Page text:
Seebach’s Sweet Corn kicks off 2022 season

The Seebach family continued its decades-long tradition of growing and selling sweet corn on East Kyte Road when it opened up shop last week. From left to right: Sienna Seebach, Christy Seebach, Jeff Seebach and the family’s employee, Andy Buskohl.

‘You can point to the field where it comes from’

ROCHELLE — On Friday, Seebach’s Sweet Corn kicked off its 2022 season of selling at 11594 E. Kyte Road. The stand is open 9 a.m. to 5 p.m. The family can be reached at 815-213-5229 or 815-562-7561. Fresh vegetables are also sold at the stand. Large orders of sweet corn can be called in ahead of time. 

The Seebach family has grown and sold sweet corn at the location for decades. The field of sweet corn can be seen from the stand. Corn was originally sold out of their garage before a stand was put up under the big shade tree in the yard. 

The tradition of selling sweet corn was started by the late Jerry Seebach, and it has since been carried on by his son, Jeff. Christy, Jeff’s stepmom, and other family members can usually be found selling at the stand. Andy Buskohl helps the family with getting the crop in to sell. 

“It's just a nice hobby,” Jeff said. “And I enjoy doing this and seeing the community come out. They support us really well. It's great to see all the people that come through here and talk with them. Everyone is always asking when we're going to have sweet corn. It's keeping up with them and we talk."

The wet spring delayed the start of sweet corn season for the Seebachs by about a week, Jeff said. Fertilizer wasn’t able to be put on due to the moisture, and by the time it was, rain came again. Planting came a week late. Sales started about a week to a week and a half later than a usual year.

“Plus with it being hot for a few days and then cooling off for the next several days, it kind of slows it down a little bit,” Seebach said. “It didn't come in as fast as I hoped, but it's ready when it's ready. Mother Nature will tell you. I'm expecting to have it through about the middle of September. We only did two plantings this year with it being slow and decided to save the seed for next year.”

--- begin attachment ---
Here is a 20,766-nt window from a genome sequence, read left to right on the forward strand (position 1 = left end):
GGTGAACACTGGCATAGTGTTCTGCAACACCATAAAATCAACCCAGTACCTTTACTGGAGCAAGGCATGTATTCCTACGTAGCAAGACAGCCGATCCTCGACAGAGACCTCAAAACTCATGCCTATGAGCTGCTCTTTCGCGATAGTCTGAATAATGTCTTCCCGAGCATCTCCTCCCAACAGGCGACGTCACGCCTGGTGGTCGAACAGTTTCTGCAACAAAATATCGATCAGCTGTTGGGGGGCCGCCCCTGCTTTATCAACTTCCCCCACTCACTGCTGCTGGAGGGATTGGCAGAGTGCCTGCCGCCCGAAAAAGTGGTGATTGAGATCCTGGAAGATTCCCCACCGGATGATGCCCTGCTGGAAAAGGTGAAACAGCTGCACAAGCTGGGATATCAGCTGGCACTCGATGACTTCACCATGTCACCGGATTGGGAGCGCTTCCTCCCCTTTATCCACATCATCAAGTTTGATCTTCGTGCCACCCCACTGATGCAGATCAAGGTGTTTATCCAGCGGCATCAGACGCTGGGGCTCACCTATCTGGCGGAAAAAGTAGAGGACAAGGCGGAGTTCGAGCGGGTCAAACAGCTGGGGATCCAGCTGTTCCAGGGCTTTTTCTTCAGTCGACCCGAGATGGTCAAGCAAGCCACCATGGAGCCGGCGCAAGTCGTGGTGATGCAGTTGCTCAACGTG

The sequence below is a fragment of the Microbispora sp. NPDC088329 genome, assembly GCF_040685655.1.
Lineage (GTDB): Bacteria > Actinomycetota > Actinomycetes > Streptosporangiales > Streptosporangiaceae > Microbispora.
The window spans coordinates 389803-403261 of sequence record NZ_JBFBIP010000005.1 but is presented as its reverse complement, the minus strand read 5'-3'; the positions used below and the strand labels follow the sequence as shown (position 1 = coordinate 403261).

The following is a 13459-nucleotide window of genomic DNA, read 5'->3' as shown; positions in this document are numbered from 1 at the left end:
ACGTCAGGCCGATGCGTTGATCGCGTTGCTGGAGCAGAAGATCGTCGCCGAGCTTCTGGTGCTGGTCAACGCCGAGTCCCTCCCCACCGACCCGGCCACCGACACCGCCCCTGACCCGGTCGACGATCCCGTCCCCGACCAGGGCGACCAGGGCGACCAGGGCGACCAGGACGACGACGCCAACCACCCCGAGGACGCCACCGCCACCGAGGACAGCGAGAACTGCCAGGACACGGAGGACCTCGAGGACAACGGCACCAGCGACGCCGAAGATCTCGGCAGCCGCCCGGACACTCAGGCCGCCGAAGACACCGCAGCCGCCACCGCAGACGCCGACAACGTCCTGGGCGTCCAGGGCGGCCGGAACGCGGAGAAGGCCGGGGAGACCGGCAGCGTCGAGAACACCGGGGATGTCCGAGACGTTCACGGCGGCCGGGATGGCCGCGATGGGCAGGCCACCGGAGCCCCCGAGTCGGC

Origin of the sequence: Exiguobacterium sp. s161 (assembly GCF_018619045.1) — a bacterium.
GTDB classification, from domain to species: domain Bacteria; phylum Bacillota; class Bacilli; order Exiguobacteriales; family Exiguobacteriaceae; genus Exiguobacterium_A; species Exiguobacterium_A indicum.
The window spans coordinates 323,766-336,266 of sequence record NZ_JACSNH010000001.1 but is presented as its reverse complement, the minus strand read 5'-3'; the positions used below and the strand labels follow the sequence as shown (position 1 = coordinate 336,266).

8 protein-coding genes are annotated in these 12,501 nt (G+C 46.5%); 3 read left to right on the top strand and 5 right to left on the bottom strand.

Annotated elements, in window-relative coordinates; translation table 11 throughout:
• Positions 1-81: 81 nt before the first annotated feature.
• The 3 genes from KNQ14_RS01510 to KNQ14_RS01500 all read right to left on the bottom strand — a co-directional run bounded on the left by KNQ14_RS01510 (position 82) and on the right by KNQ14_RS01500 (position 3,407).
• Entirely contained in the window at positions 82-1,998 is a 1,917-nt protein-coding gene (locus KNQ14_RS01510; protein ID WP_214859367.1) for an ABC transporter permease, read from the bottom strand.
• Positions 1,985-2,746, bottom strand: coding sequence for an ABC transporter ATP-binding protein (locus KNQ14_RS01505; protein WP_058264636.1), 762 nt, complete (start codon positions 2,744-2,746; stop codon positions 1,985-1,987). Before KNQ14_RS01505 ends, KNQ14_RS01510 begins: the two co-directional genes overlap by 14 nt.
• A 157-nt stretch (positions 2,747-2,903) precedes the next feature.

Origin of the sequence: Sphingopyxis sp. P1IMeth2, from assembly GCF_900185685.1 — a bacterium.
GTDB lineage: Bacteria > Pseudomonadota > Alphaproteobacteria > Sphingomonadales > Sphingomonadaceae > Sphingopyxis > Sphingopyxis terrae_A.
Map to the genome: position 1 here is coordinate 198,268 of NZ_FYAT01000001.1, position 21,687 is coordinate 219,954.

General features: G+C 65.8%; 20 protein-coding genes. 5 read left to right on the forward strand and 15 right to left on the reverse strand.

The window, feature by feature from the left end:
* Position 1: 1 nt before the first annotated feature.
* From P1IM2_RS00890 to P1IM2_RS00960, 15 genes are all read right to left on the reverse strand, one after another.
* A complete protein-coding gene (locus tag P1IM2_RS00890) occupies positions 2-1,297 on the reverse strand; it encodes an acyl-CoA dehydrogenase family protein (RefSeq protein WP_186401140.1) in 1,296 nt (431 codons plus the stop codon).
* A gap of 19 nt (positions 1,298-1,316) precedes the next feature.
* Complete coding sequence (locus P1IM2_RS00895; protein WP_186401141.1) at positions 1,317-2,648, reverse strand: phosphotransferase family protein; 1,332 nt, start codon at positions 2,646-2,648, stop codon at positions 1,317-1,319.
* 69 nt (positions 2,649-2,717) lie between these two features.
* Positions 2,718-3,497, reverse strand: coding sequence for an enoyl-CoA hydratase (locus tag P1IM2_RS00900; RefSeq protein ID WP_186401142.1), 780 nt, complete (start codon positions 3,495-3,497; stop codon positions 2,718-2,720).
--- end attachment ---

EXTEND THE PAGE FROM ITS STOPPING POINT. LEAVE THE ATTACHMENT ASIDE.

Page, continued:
The Seebach’s Sweet Corn stand saw regular customers come through to buy corn by the dozen on its opening day. More demand comes during weekday evenings and on the weekends, Jeff said. 

“Certain times are busier, noon and early in the morning,” Jeff said. “Sometimes we'll have a line of people sitting here before we even put the sweet corn on the table."

Jeff recalled when the entirety of the sweet corn picking was done with a wheelbarrow. Now the family has more space in the field and utilizes a garden tractor and wagon, which has made the work easier. Spending less on production helps the family to keep its prices low.

Seebach and Buskohl enjoy being able to point to the field where the sweet corn is hand-picked from when customers ask where it’s grown. The corn is picked fresh, depending on need for the day. 

Jeff said he likes that the sweet corn operation gives him something to work on throughout the growing season and the summers. 

“Being out here and doing this my whole life, it's all I've ever known to do,” Jeff said. “It always kept me busy. I never had a chance to get into much else. I come out here in the evenings and check on the sweet corn or plant or work the ground.”

Jeff enjoys seeing and talking with the people that come out to buy sweet corn every year.

“It means a lot to us that we have such loyal customers,” Jeff said. “We greatly appreciate them. I think it's a great thing. The community comes out and supports us and they get fresh vegetables and corn. I think it's a win-win type of deal.